When your child is sick with malaria
The blogposts you had in mind to write is the last thing on your mind. I mean, in tropical Africa on the one hand, it is just another day with play at home, plenty fluids, and ice cream in the afternoon – not so much different from a weekend without play dates.
On the other hand, it is a time where I deeply connect with parents in this region who feel a hot forehead and it means more than a few days of rccuperation at home. I think of families who live much further from a clinic than we do, cannot travel there in the comfort of their own air conditioned car, and do not simply hand over her health insurance to the nursing station before seeing the doctor.
My body aches for the parents who maybe have to go door to door, knocking, to look for the money needed for transport and care of their little one, increasingly weaker by the minute. In Ghana, malaria is endemic and has affected history and continues to shape contemporary life. It kills, and according to WHO Ghana reported more than 2500 malaria deaths in 2014, but it also cast its net wide as more than 1.5 million people were reported ill with malaria over the same time. That means, malaria is seen like nothing more than a bad cold. “Take your meds and rest”.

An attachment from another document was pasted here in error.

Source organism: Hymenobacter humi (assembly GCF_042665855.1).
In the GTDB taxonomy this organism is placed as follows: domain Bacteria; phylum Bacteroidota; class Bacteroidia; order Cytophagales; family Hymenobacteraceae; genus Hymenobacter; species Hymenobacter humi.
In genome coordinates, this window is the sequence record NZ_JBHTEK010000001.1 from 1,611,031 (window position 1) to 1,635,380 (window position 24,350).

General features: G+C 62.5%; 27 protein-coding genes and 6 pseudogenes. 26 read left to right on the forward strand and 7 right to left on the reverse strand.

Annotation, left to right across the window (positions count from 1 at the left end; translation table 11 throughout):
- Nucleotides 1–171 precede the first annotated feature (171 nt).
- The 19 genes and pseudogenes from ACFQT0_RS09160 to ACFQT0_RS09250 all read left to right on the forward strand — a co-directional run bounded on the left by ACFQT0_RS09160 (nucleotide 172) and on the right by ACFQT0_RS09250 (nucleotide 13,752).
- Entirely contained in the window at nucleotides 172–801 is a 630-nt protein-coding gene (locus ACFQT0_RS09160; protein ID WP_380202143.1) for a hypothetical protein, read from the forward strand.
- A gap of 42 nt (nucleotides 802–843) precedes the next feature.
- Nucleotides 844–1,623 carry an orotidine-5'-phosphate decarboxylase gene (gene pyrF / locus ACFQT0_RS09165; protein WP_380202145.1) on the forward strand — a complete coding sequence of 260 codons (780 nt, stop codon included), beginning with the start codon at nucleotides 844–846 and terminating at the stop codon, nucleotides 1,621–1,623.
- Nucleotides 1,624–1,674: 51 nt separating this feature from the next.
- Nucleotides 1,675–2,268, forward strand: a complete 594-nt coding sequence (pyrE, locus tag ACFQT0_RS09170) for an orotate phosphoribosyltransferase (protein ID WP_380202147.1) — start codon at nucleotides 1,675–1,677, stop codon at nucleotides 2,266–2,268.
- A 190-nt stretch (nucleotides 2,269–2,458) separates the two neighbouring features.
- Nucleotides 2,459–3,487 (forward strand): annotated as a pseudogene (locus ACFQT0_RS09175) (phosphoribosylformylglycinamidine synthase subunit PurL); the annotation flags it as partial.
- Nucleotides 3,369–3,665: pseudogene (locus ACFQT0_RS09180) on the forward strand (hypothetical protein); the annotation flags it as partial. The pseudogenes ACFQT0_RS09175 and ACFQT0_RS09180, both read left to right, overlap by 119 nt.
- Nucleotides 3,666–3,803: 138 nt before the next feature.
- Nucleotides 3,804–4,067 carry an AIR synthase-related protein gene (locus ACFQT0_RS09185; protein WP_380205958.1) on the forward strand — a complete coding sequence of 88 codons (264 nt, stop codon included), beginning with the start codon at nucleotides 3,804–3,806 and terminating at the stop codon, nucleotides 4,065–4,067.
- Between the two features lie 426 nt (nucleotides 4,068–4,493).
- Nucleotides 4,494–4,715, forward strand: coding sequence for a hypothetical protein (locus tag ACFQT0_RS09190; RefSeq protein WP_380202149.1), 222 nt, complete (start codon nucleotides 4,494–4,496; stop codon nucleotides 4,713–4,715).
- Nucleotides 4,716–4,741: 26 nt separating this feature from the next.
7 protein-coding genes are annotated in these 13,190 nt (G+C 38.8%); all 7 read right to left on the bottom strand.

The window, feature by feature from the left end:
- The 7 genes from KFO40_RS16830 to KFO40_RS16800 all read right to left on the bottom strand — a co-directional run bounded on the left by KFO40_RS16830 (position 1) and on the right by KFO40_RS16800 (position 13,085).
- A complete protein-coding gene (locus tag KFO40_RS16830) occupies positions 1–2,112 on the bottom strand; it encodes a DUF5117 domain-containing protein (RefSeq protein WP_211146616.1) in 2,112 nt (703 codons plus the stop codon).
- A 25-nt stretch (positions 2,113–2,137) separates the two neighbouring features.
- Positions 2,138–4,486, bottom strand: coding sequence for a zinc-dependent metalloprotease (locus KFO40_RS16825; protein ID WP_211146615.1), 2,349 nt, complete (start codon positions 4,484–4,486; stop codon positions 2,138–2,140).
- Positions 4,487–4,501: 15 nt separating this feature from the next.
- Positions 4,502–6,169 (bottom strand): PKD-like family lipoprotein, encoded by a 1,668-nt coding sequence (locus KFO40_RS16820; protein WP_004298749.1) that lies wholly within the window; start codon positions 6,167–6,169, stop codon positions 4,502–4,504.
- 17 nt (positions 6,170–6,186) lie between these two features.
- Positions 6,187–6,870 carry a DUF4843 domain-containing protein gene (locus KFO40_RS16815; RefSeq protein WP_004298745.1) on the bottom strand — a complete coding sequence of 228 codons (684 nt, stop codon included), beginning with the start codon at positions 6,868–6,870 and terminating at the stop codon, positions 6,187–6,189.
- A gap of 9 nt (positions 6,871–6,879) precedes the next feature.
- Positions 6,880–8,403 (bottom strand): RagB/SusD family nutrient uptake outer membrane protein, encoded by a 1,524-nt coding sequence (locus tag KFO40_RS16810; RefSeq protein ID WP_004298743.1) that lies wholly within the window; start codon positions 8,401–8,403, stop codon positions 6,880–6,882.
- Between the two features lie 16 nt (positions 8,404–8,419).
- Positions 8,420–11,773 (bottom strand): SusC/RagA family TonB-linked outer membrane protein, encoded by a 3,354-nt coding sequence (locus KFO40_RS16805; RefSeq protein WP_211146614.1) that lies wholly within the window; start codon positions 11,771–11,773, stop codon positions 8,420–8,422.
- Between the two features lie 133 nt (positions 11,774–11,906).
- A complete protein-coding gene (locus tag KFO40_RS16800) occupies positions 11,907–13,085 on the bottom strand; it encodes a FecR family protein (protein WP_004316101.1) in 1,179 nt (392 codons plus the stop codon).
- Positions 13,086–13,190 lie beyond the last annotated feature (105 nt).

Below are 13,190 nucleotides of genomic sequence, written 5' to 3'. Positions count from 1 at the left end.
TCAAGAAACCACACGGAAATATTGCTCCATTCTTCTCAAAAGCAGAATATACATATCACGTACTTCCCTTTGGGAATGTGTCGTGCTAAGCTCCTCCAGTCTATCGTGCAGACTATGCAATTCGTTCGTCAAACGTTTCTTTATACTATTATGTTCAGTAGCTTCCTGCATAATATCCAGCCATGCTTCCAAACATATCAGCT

Now my malaria ridden kid (or maybe it is not malaria, the test came back negative, but the zealous doctor still wanted to do the treatment) is sleeping here next to me and I feel mostly calm and grateful. When she wakes up, I will give her more paracetamol. I have food in my fridge and money in my bag. I have the doctor’s cell phone number if her condition is not better by tomorrow.
Can you tell I am still worried?
This post is the second in my new series of more personal posts to be posted on Fridays, Personal Fridays. Although, I have to admit today is Saturday.